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'Alice' Malware Loots ATMs
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RetiredUser
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RetiredUser,
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12/22/2016 | 3:23:53 AM
A Redesign is in Order
It's a beautiful piece of work, Alice.  However the beauty isn't solely in the simplicity of the malware, but also in it revealing the shortsightedness of the ATM design, from the outer ATM casing down to the computing.  Seriously, I don't know if anyone reading this article has read the Payment Card Industry Data Security Standards for ATM security (a favorite of mine is PCI PIN Transaction Security Point of Interaction Security Requirements (PCI PTS POI)).  I can tell you, though, that some ATM manufacturers and implementation teams are not reading them closely enough.  There is clearly a disconnect between the masters of the ATM hardware and the keepers of ATM software, because someone thinks designing an ATM that can be opened with a key from the front to give access to computing hardware (that these standards clearly illuminate as vulnerable if not well protected) is OK.  Yeah, sure.  And lets also start designing safes that may hold several million dollars in cash and gold with wall protrusions accessible to the public, opened with just a single key, and code-protected via software on hardware exposed once that panel door is opened, whether legally or otherwise.  Sure, ATMs don't hold millions of dollars, but because of the sad stae of their design model, much much more money that that is vanishing from ATMs.  (Not all bank ATMs have the same flawed access design.)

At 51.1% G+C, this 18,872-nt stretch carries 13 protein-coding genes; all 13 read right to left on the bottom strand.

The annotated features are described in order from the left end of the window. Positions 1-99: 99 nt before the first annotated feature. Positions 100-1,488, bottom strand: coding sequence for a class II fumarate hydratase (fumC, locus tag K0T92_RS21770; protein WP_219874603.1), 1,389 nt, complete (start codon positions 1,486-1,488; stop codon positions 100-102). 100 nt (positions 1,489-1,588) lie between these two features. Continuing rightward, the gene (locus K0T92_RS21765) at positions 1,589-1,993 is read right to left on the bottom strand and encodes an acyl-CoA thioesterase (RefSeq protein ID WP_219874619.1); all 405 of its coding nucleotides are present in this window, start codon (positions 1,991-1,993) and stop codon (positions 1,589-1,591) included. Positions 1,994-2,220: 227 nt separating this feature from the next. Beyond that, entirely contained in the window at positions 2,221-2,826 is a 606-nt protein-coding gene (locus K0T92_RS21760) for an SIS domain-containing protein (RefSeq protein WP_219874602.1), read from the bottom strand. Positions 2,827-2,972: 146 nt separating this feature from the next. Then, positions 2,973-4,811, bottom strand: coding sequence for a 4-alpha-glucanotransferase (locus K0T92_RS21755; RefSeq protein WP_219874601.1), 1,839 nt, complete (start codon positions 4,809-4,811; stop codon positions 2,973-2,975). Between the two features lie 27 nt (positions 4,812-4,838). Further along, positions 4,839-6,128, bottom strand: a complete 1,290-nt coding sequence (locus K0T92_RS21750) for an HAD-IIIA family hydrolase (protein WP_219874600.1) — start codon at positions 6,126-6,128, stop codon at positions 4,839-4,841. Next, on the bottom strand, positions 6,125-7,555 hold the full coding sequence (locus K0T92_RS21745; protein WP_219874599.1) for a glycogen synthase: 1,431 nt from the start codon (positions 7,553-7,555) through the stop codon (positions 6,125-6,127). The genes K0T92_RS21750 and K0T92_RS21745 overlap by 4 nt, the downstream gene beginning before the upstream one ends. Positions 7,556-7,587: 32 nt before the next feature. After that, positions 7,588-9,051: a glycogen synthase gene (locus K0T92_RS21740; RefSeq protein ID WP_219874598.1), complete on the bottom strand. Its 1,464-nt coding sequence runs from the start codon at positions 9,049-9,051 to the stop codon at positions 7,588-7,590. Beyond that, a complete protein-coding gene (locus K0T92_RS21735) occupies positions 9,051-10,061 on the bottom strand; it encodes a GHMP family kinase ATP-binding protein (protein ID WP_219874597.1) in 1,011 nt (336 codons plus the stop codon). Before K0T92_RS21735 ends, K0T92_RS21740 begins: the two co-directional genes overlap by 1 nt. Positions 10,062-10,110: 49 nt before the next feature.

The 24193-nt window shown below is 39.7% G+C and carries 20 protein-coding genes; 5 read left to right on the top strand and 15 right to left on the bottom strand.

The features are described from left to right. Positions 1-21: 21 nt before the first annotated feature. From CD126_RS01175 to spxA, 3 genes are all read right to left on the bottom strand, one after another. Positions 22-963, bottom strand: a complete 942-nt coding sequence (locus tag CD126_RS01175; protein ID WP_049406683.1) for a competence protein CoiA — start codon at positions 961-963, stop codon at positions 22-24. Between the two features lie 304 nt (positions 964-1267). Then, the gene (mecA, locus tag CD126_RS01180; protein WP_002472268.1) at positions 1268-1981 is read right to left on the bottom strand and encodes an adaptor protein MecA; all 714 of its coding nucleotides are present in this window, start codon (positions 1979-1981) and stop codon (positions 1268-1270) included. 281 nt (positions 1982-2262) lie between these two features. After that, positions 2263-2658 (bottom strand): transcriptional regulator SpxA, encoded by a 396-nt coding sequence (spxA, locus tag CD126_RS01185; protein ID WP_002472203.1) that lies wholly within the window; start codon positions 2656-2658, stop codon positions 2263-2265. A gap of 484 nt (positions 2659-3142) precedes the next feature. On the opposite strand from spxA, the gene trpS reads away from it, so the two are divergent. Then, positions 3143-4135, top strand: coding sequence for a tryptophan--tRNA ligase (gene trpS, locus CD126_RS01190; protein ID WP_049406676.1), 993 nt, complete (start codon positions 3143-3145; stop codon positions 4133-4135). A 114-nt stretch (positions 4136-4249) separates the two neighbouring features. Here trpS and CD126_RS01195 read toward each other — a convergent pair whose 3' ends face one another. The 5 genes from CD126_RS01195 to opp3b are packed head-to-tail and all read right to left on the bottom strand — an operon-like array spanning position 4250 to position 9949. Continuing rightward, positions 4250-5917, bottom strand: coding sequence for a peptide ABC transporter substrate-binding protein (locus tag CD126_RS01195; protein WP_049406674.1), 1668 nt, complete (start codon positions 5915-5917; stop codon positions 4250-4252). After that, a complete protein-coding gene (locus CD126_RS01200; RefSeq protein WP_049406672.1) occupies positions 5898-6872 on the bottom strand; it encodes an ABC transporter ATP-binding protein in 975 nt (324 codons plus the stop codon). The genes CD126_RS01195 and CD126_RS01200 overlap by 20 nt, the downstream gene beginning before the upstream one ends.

A redesign is seriously in order.  Check out the International Journal of Software Science and Computational Intelligence, 2(1), 102-131, January-March 2010, "The Formal Design Model of an Automatic Teller Machine (ATM)". This paper demonstrates that "the ATM system, including its architecture, static behaviors, and  dynamic  behaviors,  can  be  essentially  and  sufficiently  described  by  RTPA. The  experimental  case  study  has  shown  that  the  formal  specification  and  modeling  of  the ATM  system are helpful for improving safety operations and quality services of the system."  Moving in this direction on the software side, then partnering more rigidly designed secure software with a better ATM hardware model will benefit everyone in the long run, rendering Alice and her cousins inoperable.  Here's a couple ideas:

1) For stand-alone ATMs, design the lower cabinet where the safe is located to house the CPU.  If someone actually does get the front of the lower cabinet opened, they're met with a steel cube that would cost more to get opened than is actually inside, protecting the money and the CPU.  And don't make the frickin casing key-based. For wall-embedded ATMs, again, bury the CPU in a steel safe where the money is held.  Ditto on the key thing.

2) Use some formal modeling methods like RTPA outlined in the ATM paper noted above to write better ATM software that will not be compatible with most malware attempts if somehow a person got past all the nifty newly redesigned ATM hardware (in other words, friendly fire - inside jobs).  Make ATM logic less predictable, separate each state with more secure transitions, etc.  

Just don't make it so easy.  Insecure design is a calling card - an invitation - to reveal it.


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